Summer SAVY 2016 (Session 1, Day 1) – Social Psychology 101
What a busy first day of SAVY! Here’s what we learned:
- Social psychology is a big, new topic for most of our students, so we began by figuring out what they already new by making individual concept maps and discussing our ideas afterward. Then, we learned our official definition of psychology: The scientific study of how we feel about, think about, and behave toward people around us and how our feelings, thoughts, and behaviors are influenced by those people.
- Next, we worked through some of the different levels of social interaction that social psychology involves by using Bronfenbrenner’s Ecological Systems Theory. Using our own experiences as examples helped us breal down the many complex social interactions we take part in into manageable chunks.
- Our students did a great job of using Bronfenbrenner’s levels to try to explain real-world phenomena like the outpouring of help that followed Hurricane Katrina. However, we noticed how difficult it was to pinpoint which level in Bronfenbrenner’s systems was responsible for a particular outcome. While this helped us see how the different systems could potentially interact, it also made us wonder how psychology was any different from intuition.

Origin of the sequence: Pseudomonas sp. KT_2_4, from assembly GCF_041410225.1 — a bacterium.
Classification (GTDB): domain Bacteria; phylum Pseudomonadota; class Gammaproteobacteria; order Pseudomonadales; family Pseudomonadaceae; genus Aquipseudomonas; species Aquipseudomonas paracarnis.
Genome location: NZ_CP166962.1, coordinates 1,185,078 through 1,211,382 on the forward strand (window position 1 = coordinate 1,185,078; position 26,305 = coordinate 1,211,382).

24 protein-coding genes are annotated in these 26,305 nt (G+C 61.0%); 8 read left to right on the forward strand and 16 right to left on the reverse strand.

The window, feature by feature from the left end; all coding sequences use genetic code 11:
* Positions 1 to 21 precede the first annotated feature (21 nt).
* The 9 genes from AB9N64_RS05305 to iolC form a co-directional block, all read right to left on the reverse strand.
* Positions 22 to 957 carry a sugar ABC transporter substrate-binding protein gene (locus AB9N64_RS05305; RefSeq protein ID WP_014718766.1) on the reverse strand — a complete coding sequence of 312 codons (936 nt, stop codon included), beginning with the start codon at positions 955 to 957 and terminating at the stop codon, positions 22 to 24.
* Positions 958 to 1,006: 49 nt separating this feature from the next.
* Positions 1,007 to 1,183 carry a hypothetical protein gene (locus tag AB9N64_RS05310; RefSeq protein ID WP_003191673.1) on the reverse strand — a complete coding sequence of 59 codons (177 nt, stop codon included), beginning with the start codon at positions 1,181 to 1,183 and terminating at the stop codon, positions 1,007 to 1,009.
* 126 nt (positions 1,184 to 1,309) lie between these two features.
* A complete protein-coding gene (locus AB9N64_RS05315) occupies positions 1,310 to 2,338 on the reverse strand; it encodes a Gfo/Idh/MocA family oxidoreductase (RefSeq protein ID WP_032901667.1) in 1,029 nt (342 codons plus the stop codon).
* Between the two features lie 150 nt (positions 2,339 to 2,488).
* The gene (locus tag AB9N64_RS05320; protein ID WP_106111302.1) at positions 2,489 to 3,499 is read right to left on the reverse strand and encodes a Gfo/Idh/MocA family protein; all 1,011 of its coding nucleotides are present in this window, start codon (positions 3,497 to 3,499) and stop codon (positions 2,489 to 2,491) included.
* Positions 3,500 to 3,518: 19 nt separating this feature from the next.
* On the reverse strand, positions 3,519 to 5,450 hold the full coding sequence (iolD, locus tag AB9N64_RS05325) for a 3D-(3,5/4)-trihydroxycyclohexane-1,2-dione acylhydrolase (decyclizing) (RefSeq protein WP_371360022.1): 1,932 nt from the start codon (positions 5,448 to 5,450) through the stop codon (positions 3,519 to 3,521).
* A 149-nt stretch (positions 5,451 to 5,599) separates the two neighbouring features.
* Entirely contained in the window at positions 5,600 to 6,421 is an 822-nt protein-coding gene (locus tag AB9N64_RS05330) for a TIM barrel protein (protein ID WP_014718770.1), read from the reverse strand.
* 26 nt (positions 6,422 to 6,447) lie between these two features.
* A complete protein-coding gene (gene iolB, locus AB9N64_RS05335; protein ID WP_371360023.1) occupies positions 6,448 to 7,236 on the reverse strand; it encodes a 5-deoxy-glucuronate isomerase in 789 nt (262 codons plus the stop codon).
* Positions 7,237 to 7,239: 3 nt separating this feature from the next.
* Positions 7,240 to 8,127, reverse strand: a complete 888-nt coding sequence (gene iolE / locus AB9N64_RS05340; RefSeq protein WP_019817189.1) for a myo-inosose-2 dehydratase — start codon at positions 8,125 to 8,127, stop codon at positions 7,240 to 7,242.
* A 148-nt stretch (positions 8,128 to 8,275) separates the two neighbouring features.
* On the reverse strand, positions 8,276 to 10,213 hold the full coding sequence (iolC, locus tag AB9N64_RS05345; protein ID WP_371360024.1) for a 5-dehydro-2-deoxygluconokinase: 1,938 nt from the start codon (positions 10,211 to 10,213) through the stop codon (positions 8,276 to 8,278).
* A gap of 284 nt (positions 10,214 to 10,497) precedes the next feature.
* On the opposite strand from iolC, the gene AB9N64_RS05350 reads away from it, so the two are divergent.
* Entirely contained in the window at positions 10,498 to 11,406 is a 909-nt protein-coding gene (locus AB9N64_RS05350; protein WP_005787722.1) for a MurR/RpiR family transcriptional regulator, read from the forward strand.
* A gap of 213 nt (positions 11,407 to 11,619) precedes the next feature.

- To explore this idea further, we played a game to test our intuitions. Students labeled different sentences as true or false and rated their confidence on their answers. We discovered that even when we felt very confident in our answers, they weren’t always correct. This overconfidence, and the hindsight bias we felt when we found out the correct answers, made us realize how important it is to test our intuitions with scientific studies.
- To round out our day, we learned about the three types of study designs psychologists use most: Observational studies, correlational studies, and experimental studies. They’re complicated ideas to nail down, but we’ll be practicing them quite a lot the rest of this week!
Tomorrow we’ll be practicing our new knowledge of study designs by exploring one of the most famous ways people influence each other in social groups – conditioning!
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